You probably have been using the Microsoft Language Portal website to lookup strings for your apps for a while now – I know that I have! What you may not know is that a little while back Palle’s team in the Microsoft Language Services group created the Terminology Service API to access these resources directly. (Learn more in Palle’s blog ‘Announcing the Microsoft Terminology Service API’.)
You probably also noticed that the Multilingual App Toolkit has incorporated the Terminology Service since v2.0 via the Microsoft Language Portal Provider. This provider connects you directly to these resources from within the Multilingual Editor (and Visual Studio) just like it does with machine translations via the Microsoft Translator service. But did you know that you can tune the service to your specific needs, such as specifying which products or product versions are returned?
In this blog, I’ll show how you can tune the results to match your specific requirements. It’s easy and may even help you find that perfect translation for your project!
The first thing you need to know is that the Microsoft Language Portal Provider configuration file lives at ‘%ALLUSERSPROFILE%\Multilingual App Toolkit\MicrosoftLanguagePortalProvider\LanguagePortalSettings.xml’. Let’s open this file and see what’s inside. Note: You will need to have administrator privileges to save any changes.
Here are the default contents of the configuration file. Most of these elements align directly with the Terminology Service API parameters, and as such are self-explanatory.
<?xml version=”1.0″ encoding=”utf-8″ ?>
As you can see, the provider’s configuration is split into <Translation> and <Suggest> sections. The values (for the most part) map directly to the Terminology Service API SDK documentation values. Keeping the translate and suggest configurations separate allows the provider to tune the results base on the type of request. This is something to keep in mind when tuning the provider’s configuration as translate will usually differ from those used when getting suggestions.
For this blog, we’ll focus on the tuning the products and product versions within the <Suggest> configuration so we can easily see the results in the Editor’s suggestion panel.
By default the service uses all products to locate the best possible match. However, if you wanted product specific strings from Windows, for example, you would simply expand the <Products /> node to reference Windows specifically. The format is:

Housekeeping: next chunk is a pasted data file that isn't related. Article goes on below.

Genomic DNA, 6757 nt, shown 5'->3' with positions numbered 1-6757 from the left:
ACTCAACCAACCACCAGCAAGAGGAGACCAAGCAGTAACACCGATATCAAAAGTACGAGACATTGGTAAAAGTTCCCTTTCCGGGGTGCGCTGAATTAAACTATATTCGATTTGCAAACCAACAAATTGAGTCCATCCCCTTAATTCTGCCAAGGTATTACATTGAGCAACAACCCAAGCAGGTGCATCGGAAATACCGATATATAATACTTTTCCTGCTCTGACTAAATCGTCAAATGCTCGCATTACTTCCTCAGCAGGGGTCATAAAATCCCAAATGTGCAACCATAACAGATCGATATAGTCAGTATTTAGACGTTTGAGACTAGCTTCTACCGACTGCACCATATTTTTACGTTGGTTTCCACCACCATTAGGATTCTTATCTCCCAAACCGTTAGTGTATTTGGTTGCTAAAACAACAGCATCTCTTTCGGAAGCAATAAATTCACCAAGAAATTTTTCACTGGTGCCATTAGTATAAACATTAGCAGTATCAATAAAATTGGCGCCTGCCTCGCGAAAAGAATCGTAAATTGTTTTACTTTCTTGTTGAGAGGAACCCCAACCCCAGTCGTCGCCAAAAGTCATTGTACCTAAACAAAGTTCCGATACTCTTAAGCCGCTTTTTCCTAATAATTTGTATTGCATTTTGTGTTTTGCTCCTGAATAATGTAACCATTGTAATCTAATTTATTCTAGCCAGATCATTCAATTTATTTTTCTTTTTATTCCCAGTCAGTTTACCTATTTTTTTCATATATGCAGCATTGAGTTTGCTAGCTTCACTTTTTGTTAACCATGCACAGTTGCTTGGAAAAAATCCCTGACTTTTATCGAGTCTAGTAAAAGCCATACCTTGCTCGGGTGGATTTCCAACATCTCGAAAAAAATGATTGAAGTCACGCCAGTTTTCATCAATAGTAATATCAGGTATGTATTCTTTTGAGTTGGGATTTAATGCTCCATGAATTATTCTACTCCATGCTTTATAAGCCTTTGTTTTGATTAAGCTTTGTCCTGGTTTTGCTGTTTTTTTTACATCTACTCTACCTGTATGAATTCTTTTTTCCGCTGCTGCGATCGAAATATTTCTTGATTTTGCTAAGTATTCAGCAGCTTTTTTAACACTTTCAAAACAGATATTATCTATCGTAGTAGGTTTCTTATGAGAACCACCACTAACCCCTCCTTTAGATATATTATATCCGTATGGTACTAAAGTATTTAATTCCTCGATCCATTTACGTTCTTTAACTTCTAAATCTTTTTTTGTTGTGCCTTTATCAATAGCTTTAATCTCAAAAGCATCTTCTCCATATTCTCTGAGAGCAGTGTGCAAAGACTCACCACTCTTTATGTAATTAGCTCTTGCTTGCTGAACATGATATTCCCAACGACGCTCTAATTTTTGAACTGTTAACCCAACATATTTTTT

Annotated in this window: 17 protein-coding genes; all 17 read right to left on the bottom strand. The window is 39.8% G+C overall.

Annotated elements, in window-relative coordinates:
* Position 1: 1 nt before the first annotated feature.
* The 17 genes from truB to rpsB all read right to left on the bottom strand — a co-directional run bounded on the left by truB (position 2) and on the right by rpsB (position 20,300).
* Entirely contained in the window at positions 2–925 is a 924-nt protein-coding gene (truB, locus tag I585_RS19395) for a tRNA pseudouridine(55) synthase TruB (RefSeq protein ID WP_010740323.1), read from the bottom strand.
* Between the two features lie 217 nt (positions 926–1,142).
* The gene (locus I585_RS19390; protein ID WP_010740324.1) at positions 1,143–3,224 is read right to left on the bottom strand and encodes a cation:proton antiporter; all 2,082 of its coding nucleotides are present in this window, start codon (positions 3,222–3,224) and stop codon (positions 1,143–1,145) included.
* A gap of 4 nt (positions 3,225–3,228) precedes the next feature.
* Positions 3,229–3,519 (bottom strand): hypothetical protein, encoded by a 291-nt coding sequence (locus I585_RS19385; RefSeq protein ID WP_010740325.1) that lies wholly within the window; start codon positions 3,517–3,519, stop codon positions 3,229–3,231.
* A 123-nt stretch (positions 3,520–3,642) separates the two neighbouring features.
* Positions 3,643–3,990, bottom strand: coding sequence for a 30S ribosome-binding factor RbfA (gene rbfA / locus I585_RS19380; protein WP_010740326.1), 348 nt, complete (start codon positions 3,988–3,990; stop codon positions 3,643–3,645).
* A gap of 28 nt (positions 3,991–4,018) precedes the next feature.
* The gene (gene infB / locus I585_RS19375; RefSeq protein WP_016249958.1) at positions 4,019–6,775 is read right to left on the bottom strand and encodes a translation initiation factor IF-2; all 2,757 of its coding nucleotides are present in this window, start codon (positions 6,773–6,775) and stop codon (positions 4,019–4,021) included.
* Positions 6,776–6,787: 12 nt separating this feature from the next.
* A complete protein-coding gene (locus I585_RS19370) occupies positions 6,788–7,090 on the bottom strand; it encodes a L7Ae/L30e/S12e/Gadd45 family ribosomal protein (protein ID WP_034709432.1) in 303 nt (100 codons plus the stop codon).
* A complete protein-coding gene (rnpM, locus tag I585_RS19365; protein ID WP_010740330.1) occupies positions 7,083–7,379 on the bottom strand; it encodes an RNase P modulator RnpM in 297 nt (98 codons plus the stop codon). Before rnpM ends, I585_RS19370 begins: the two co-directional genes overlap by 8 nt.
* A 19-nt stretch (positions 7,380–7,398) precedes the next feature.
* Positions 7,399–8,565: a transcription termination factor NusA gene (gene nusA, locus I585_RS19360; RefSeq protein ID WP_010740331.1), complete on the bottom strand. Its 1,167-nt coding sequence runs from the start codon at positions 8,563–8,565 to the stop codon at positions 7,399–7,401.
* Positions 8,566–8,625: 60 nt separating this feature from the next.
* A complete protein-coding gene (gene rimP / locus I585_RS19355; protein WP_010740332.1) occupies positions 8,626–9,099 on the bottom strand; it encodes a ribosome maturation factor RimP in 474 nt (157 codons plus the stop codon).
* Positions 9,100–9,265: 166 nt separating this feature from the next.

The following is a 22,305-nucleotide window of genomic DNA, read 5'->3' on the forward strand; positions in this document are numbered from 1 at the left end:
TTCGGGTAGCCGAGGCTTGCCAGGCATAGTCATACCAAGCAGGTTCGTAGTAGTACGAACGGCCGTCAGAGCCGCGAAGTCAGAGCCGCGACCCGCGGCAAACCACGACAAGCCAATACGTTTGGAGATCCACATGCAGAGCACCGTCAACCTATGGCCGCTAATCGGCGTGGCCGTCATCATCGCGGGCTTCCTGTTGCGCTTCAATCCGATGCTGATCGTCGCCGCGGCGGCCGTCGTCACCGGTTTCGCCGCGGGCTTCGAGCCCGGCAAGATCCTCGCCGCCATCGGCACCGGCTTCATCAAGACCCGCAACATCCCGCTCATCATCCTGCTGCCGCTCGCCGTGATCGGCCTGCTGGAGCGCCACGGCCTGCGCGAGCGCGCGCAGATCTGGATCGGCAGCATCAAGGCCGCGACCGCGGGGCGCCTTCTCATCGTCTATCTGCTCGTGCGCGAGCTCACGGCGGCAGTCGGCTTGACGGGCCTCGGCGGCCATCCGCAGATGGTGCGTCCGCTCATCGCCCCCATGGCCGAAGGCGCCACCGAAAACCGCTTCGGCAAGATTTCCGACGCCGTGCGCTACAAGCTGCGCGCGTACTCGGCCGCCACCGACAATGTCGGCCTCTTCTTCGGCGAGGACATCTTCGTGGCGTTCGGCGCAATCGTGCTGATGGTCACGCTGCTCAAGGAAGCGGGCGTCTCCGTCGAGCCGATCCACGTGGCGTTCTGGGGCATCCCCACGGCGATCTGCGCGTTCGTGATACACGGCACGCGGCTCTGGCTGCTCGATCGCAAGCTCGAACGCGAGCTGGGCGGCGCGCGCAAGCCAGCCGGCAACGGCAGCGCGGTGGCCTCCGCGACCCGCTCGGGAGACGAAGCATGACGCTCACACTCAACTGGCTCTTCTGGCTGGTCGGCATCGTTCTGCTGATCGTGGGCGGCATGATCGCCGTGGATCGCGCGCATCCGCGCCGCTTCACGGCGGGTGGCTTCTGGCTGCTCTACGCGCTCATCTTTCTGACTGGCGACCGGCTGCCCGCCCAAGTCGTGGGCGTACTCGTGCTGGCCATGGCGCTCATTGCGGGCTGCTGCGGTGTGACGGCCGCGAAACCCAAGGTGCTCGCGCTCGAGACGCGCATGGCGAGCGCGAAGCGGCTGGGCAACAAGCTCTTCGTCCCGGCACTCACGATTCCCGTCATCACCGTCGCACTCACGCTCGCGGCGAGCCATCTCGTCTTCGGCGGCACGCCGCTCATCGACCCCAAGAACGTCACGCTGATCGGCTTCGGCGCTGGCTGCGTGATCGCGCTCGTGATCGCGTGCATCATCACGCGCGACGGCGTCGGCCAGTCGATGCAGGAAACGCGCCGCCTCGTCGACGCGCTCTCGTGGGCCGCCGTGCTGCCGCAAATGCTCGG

<Product Name=”Windows” />
But what if you wanted to use strings from Windows 7, Windows 8, Windows 8.1 as well as strings from Visual Studio 2013? In this case, you would simply add the version configuration as well.
<Product Name=”Visual Studio”>
Now all suggestions will be scoped to the specified products and product versions. But what if you want to choose between the Windows and Visual Studio results returned from the suggestion request? How would you know which is which?
To accomplish this, you will enable the service’s definition and terminology metadata feature. While this configuration is already on, the configuration for insuring unique results obscures the metadata. Disabling unique results will allow the service to deliver the metadata. To set the results to non-unique, change the <UniqueResults> value from True to False.
One quick note about non-unique results – if you don’t scope the product list, you run the risk of maxing out your suggestions (defaults to 5, max of 20) with the same suggestion across multiple products or even the same product with multiple versions.
With the reconfigured system, open a XLF file in the Multilingual Editor. Selecting a resource in the ‘Strings’ tab and clicking the suggest button will result in a list of suggestions based on the specified products and product versions. At first the results look the same, but the metadata is discoverable by hovering over the provided suggestion.
For my example, I used the string “Menu Item”. After selecting suggest, hover over the result to see the related metadata, which now includes Product Name and Version.
Translated result Visual Studio 2013 resources
Translated result from Windows 8.1 resources
Don’t forget to set the configuration back to the default, or the configuration that works best for you.